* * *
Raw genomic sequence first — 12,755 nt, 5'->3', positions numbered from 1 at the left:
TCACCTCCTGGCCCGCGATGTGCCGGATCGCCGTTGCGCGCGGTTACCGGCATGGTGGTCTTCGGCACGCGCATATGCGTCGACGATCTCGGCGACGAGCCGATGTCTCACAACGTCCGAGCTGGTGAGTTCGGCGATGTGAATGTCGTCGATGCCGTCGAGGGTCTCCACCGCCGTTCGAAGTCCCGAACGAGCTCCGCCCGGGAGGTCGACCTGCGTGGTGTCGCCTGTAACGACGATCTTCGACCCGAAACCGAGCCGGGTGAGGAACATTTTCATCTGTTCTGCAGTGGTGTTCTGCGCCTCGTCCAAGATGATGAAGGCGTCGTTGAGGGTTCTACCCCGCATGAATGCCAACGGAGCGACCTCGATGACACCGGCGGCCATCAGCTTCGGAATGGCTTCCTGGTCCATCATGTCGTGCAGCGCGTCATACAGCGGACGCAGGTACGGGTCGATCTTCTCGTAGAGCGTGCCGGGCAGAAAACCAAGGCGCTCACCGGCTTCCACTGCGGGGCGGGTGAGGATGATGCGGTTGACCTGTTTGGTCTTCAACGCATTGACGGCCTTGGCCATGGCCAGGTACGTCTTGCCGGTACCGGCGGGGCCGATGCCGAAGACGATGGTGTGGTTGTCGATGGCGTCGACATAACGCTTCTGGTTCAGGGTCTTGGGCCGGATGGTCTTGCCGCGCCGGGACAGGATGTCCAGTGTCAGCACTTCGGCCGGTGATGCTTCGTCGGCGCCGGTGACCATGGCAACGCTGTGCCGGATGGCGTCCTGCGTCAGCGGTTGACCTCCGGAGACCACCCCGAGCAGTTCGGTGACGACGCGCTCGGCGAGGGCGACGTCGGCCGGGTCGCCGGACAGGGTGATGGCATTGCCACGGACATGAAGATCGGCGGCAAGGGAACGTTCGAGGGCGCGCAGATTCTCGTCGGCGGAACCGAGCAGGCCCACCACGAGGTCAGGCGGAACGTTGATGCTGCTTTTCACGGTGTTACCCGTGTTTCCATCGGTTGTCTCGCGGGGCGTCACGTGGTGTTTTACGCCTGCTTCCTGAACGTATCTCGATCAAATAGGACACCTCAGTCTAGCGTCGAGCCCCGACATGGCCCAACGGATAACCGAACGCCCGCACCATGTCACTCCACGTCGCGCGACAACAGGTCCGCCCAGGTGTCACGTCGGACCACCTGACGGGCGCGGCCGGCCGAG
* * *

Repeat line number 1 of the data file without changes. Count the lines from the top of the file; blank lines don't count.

Raw genomic sequence first — 12,755 nt, 5'->3', positions numbered from 1 at the left: